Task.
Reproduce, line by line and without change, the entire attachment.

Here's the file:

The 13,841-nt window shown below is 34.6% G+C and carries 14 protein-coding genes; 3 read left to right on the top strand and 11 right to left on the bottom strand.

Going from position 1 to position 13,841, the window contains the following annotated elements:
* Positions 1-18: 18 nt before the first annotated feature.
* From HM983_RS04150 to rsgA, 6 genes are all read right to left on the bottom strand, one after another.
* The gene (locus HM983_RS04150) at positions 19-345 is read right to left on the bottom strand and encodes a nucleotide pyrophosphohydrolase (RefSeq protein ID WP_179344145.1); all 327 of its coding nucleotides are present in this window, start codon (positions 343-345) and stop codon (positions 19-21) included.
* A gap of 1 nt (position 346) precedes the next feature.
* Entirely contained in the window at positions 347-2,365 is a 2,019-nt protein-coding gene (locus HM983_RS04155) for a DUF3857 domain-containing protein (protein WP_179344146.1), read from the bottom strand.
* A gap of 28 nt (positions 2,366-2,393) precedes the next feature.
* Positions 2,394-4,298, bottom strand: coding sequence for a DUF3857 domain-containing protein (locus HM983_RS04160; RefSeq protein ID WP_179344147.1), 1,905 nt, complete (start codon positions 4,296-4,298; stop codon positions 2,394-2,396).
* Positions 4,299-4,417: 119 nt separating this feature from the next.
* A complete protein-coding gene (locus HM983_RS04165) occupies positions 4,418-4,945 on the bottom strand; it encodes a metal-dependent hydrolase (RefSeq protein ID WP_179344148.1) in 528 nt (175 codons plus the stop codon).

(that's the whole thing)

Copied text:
The 13,841-nt window shown below is 34.6% G+C and carries 14 protein-coding genes; 3 read left to right on the top strand and 11 right to left on the bottom strand.

Going from position 1 to position 13,841, the window contains the following annotated elements:
* Positions 1-18: 18 nt before the first annotated feature.
* From HM983_RS04150 to rsgA, 6 genes are all read right to left on the bottom strand, one after another.
* The gene (locus HM983_RS04150) at positions 19-345 is read right to left on the bottom strand and encodes a nucleotide pyrophosphohydrolase (RefSeq protein ID WP_179344145.1); all 327 of its coding nucleotides are present in this window, start codon (positions 343-345) and stop codon (positions 19-21) included.
* A gap of 1 nt (position 346) precedes the next feature.
* Entirely contained in the window at positions 347-2,365 is a 2,019-nt protein-coding gene (locus HM983_RS04155) for a DUF3857 domain-containing protein (protein WP_179344146.1), read from the bottom strand.
* A gap of 28 nt (positions 2,366-2,393) precedes the next feature.
* Positions 2,394-4,298, bottom strand: coding sequence for a DUF3857 domain-containing protein (locus HM983_RS04160; RefSeq protein ID WP_179344147.1), 1,905 nt, complete (start codon positions 4,296-4,298; stop codon positions 2,394-2,396).
* Positions 4,299-4,417: 119 nt separating this feature from the next.
* A complete protein-coding gene (locus HM983_RS04165) occupies positions 4,418-4,945 on the bottom strand; it encodes a metal-dependent hydrolase (RefSeq protein ID WP_179344148.1) in 528 nt (175 codons plus the stop codon).